Secondly, Wasser notes that unions not only perform the purely economic function of bargaining in the workplace, but they are also crucial to the political process: “unions consistently advocate for expanded access to health care, the protection of Social Security and Medicare and a more fair tax code.” Wasser argues that none of the alternate solutions to unions that Soltas offered can fulfill this political role.
Soltas replies directly to (some of) Wasser’s criticisms.
First, Soltas tries to keep intact his story that the trend is irreversible, and so he attempts to counter Wasser’s claim about the importance of broken labor law. He cites two papers – one from Farber and Western, and another from Hirsch, which combined tell the story of union decline as a consequence of globalization (this essentially reiterates Soltas’ original position).
Secondly, Soltas brings in a graph showing broad-based wage increases in the 90s, which he attributes to full-employment. In making this argument, Soltas is trying to emphasize that unions are not unique in their ability to reduce inequality via a rise in labor’s wages. Still, this does not amount to an explicit rebuttal about unions’ unique political role (maybe the implication is that wage growth can be achieved without a consolidated voice in politics, but Soltas does not say so).
Wasser posts a short update to his original article, in reply to Soltas’ February 20 response.
First, Wasser cites additional, specific research to back up his claim that broken labor law has been a factor in the decline of unions – and that societal neglect of that breakage was not inevitable, nor is it irreversible now (unlike globalization). Nonetheless, he still does not muster evidence on the relative importance of broken labor law. It is a factor, but he does not assert how much (i.e., Wasser could be right that broken labor law is a factor, but without saying how much, the globalization story could still dominate).
Wasser also lends some specificity to his stance on unions’ political role, and tries to counter Soltas’ invocation of full-employment as wage-raiser. As he says, “I still don’t see how we get to policies like full employment” without the consolidated political voice of unions.
Finally, he cites research by Western and Rosenfeld that union-decline is a direct cause of inequality. Soltas thinks that globalization caused both, but Wasser’s citation directly refutes that claim.
The following week, new voices enter the debate, including Kevin Drum, who comes down partially with Soltas, and partially with Wasser.
First, Drum buys Soltas’ story that the decline of unions cannot be stopped. Very simply, he asserts that “The decline of union power is irreversible,” and “that as a broad-based force that provides a countervailing force against the power of the business community, labor's day is over.”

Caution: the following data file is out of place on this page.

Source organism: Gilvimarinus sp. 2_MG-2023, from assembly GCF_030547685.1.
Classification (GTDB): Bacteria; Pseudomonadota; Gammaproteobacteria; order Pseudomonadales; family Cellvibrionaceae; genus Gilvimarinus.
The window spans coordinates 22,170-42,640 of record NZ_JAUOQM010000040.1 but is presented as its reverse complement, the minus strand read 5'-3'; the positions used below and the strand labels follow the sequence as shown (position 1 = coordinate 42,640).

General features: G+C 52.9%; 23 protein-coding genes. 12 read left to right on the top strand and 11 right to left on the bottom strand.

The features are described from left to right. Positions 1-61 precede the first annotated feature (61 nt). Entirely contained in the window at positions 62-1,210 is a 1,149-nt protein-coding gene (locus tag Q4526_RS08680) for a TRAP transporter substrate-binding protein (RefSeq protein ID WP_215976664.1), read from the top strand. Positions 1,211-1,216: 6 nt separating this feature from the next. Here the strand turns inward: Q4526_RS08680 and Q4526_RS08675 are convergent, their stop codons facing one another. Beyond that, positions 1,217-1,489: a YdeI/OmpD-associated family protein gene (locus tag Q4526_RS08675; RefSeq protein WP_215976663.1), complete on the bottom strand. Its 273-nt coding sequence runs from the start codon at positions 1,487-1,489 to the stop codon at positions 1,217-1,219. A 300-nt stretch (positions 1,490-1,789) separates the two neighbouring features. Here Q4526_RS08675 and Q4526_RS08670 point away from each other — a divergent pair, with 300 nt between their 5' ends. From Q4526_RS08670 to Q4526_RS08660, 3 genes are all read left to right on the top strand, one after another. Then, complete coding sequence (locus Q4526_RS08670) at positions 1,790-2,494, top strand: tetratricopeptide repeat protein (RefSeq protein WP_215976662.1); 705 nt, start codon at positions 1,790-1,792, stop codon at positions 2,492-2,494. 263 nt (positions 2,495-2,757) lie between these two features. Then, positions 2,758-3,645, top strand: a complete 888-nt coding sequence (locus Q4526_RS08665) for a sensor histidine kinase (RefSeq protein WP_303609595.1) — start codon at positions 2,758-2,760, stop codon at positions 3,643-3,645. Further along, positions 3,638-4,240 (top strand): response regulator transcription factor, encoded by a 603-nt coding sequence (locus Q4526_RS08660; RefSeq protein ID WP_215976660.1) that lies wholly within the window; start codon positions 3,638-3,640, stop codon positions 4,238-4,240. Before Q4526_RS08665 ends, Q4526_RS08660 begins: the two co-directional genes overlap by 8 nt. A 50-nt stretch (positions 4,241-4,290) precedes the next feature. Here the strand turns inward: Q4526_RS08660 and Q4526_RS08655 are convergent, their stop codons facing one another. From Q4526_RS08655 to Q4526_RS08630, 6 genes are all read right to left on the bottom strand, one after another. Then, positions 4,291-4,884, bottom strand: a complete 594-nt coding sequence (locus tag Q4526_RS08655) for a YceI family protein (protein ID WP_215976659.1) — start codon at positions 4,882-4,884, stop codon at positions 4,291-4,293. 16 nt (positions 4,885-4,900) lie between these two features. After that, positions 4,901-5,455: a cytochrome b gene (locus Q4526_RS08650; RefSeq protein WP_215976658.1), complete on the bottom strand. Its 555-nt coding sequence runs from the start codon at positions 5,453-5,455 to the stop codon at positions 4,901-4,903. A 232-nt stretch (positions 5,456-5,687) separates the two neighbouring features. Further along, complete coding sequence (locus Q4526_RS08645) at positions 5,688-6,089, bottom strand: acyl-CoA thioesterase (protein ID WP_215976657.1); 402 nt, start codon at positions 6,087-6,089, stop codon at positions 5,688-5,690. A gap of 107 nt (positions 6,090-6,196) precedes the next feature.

However, Drum reemphasizes one of the points that Wasser made, and which Soltas largely bypassed in his initial response. That is, unions were a consolidated power in the political arena which could oppose business (that is, employer) interests. And, like Wasser, he does not see an immediately obvious replacement for that unique role.
It is important to note that Drum does not really introduce any new evidence to the debate, and that his outlook actually combines the worst of both worlds, in sum – unions are unique and necessary, but their decline is irreversible.
Hiltzik enters firmly on Wasser’s side, although he brings a somewhat unsettling anti-academic tone to the debate. Hiltzik’s primary contribution is in providing minor buttressing evidence for Wasser’s claims about broken labor laws. Hiltzik first cites a memoir by a former union buster, and then points to one of the same papers that Wasser brought up originally.
Hiltzik also makes claims similar to Wasser that unions are needed for their unique role in the political process to push ideas like full-employment in the first place, but he offers no additional evidence.
He makes some other points, but they are logically flawed (e.g., implying correlation to be causal proof) and don’t really add to the debate.
Later that same day, Soltas mounts a reply.
New to this post is a second paper from Hirsch, as well as a separate paper by Slaughter, which Soltas uses to reinforce his point about the irreversibility of unions’ decline.
Interestingly, Soltas concedes the point that the death of unions leaves a political vacuum – he just doesn’t think this matters. He points to Clinton in the 1990s and the Fed in present-day as non-union forces pushing for full employment, and to the EITC being born in a de-unionized America with the backing of Republican presidents.
Matt Bruenig brings a data-driven and political-economy point of view to the debate, and is critical of Soltas’ argument that economic forces primarily killed unions.
Bruenig points to a CEPR paper which highlights cross-country differences in unionization rates, and they do indeed vary wildly. He makes the salient point that since these (economically advanced) countries were all exposed to the same globalization market forces, there must be another factor which accounts for the varying unionization rates.